PACE Co-Rapporteurs Urge Holistic Reforms in Georgia for EU Integration

The statement released on April 3, following the visit of co-rapporteurs of the Parliamentary Assembly of the Council of Europe (PACE) to Georgia, urges Georgian authorities and all political forces to implement EU’s 12 conditions, calls for the holistic reforms in judiciary, investigation of intensified attacks against CSOs, calls for depolarization and expresses concerns about the draft de-oligarchization law and about the health of ex-president Mikheil Saakashvili.

PACE co-rapporteurs for the monitoring of Georgia, Claude Kern and Edite Estrelahave conducted a fact-finding visit to Georgia on March 27-29, 2023. The visit focused on recent developments, democratic reforms, political environment, polarization, judiciary reform, corruption fight, and human rights concerns

The co-rapporteurs met with key officials, committees, NGOs, and international community representatives.

In the statement, co-rapporteurs emphasized that Georgia is at a critical juncture in its path towards European integration: “Georgia is at a crossroads. We urge the Georgian authorities and all political forces to overcome their extreme animosity and polarization, to set aside narrow party interests, and to jointly work with all stakeholders to implement the 12 priority areas for reform outlined by the European Commission in order for the country to obtain EU candidate status,” stated the co-rapporteurs, while expressing concerns over the apparent stagnation of the reform process. The co-rapporteurs emphasized that these areas align with the Assembly’s recent resolution and that resolving political polarization, which has affected all aspects of society, is a crucial priority. However, this will require the political will of all forces to change their behavior and attitudes.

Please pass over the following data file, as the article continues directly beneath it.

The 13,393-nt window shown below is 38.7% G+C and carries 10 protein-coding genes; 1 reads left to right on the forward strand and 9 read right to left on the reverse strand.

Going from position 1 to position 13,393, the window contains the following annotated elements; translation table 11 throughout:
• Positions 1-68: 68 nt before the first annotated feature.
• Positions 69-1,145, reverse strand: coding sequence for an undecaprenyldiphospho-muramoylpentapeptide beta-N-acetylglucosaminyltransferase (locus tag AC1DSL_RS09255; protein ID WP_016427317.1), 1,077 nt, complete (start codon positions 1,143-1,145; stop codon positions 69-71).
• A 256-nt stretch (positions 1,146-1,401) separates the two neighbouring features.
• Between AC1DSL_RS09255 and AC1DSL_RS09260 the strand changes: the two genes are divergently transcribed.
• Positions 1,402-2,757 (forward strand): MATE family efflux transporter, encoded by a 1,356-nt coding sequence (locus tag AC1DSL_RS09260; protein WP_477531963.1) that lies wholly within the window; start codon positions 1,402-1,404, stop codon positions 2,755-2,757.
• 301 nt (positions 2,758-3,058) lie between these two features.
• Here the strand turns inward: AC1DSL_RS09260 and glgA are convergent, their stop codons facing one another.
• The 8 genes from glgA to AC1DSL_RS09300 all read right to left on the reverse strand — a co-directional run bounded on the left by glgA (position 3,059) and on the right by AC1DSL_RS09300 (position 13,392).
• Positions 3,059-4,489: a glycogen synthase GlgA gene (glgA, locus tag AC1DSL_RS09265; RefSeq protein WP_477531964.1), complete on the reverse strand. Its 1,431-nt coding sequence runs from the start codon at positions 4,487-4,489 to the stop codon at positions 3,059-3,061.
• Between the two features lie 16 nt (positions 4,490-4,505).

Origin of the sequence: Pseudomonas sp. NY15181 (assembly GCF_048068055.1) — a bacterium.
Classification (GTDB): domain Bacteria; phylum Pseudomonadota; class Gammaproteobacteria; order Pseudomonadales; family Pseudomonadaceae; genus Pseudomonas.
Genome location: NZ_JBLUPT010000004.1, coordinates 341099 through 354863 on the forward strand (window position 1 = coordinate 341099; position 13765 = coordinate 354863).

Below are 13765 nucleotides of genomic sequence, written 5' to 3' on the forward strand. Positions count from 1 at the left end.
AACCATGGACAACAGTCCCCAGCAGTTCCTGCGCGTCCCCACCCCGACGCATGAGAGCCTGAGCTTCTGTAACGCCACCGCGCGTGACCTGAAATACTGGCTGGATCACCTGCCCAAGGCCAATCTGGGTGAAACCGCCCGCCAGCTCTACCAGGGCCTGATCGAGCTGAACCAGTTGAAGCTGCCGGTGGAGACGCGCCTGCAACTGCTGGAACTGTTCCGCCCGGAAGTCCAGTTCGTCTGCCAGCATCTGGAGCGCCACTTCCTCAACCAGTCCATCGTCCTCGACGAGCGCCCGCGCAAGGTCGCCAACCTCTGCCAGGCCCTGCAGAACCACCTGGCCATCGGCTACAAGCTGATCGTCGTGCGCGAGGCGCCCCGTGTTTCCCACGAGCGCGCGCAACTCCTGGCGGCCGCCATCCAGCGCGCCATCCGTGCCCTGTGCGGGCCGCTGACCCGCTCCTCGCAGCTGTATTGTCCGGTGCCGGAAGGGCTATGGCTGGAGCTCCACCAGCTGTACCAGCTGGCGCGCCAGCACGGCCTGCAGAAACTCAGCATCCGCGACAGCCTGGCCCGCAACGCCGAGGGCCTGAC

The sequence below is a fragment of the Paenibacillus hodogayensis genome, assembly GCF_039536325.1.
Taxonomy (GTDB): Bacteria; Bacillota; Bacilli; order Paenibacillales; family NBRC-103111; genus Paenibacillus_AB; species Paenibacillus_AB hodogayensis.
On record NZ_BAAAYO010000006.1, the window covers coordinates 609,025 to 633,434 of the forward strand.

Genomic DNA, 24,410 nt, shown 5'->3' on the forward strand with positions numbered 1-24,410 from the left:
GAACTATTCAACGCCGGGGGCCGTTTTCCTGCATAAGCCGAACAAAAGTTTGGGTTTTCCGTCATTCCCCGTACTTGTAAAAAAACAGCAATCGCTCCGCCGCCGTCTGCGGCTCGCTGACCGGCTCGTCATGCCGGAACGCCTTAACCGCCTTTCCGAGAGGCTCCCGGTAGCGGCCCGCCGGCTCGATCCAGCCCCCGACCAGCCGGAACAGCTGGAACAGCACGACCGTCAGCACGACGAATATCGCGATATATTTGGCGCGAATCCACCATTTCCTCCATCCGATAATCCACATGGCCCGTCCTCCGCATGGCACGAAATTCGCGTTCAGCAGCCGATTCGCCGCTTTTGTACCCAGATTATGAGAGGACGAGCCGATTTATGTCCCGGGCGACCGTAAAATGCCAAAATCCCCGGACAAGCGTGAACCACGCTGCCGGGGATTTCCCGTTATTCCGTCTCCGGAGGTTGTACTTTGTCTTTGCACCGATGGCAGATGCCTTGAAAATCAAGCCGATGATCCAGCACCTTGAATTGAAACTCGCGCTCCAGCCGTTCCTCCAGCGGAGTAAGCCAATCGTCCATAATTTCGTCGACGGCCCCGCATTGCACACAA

The co-rapporteurs denounced attacks on civil society groups and leaders in Georgia who are frequently targeted by anonymous actors questioning their loyalty to the country’s sovereignty. “A vibrant and critical civil society, as exists in Georgia, is essential for a well-functioning democratic society. We therefore call upon the authorities to resolutely condemn, and where necessary investigate, these attacks that aim to silence and stigmatize these organizations,” said the co-rapporteurs.

Georgia needs to ensure its judiciary is independent and impartial, according to the co-rapporteurs. They stressed that although some partial reforms have been implemented since the previous resolution was adopted, a comprehensive reform based on an independent evaluation of previous judicial reforms is still necessary, as recommended by the Assembly. They also called for additional reform of the High Council of Justice to address concerns related to corporatism, lack of transparency, and undue control over the justice system.

The co-rapporteurs have also raised concerns over Georgia’s “de-oligarchisation” law and its so-called personal approach, which may not comply with the European Convention on Human Rights and could lead to political abuse. They suggested a so-called systemic approach to fight against vested interests, which is favored by the Venice Commission as well.

Additionally, the co-rapporteurs expressed concern about the controversy surrounding the health situation of former President Saakashvili during their visit to Georgia. They stated: “In the best interests of Mr. Saakashvili, it is important to depoliticize his health condition and to ensure that all stakeholders can rely on neutral, reliable, and trusted information. The presence of impartial foreign doctors could provide an important step in this direction, and we have therefore urged the authorities and family of Mr. Saakashvili to quickly come to a consensual agreement that would ensure the access of foreign doctors that are ready to assist with Mr. Saakashvili’s treatment.”

Georgia is one of eleven Council of Europe member states under full monitoring procedure to meet the organizations democratic and human rights standards.

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